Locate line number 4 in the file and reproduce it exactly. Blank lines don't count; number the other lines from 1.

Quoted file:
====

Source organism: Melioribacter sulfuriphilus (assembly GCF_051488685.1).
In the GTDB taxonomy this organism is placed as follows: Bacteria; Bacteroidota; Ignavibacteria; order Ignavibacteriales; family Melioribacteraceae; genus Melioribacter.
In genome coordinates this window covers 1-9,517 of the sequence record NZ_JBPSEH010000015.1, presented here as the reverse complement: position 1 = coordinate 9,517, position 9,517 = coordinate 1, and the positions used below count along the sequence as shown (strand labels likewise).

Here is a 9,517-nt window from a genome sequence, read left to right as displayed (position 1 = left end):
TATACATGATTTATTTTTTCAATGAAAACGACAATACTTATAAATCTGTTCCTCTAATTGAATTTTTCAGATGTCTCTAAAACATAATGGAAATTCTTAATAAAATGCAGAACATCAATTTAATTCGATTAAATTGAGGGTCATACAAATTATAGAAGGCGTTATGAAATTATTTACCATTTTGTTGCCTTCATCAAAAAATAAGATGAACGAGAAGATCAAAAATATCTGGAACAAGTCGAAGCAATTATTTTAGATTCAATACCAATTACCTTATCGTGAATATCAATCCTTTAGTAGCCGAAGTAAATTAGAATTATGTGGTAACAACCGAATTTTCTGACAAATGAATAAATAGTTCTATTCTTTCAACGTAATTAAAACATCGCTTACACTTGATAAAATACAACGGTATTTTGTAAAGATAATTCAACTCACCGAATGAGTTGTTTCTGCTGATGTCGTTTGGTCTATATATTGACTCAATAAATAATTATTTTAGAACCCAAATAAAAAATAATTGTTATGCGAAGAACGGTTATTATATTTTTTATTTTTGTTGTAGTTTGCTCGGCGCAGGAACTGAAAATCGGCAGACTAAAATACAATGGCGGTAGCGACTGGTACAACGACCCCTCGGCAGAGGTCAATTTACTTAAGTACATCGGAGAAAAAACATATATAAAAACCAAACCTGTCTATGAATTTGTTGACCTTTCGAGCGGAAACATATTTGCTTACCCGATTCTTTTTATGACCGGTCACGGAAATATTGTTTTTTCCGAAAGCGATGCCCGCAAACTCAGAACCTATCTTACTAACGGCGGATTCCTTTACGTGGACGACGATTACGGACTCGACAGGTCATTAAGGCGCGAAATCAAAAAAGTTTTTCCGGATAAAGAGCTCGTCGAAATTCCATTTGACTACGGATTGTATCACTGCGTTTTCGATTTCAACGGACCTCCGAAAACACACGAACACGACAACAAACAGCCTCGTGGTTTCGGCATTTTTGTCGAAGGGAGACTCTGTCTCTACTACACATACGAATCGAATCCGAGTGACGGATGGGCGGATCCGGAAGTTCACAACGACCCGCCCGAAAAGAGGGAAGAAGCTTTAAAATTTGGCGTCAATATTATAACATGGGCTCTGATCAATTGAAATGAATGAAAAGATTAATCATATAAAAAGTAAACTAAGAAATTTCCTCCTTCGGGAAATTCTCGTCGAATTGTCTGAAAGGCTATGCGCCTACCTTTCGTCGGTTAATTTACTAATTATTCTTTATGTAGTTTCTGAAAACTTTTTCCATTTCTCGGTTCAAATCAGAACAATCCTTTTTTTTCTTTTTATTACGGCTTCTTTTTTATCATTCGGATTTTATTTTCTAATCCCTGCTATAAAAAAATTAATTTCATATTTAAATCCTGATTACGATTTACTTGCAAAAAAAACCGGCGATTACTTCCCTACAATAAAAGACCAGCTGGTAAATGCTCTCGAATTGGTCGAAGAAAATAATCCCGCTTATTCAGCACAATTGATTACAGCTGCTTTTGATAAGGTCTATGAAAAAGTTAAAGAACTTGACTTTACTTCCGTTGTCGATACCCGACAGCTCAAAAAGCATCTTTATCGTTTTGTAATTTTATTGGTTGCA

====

Here is a 9,517-nt window from a genome sequence, read left to right as displayed (position 1 = left end):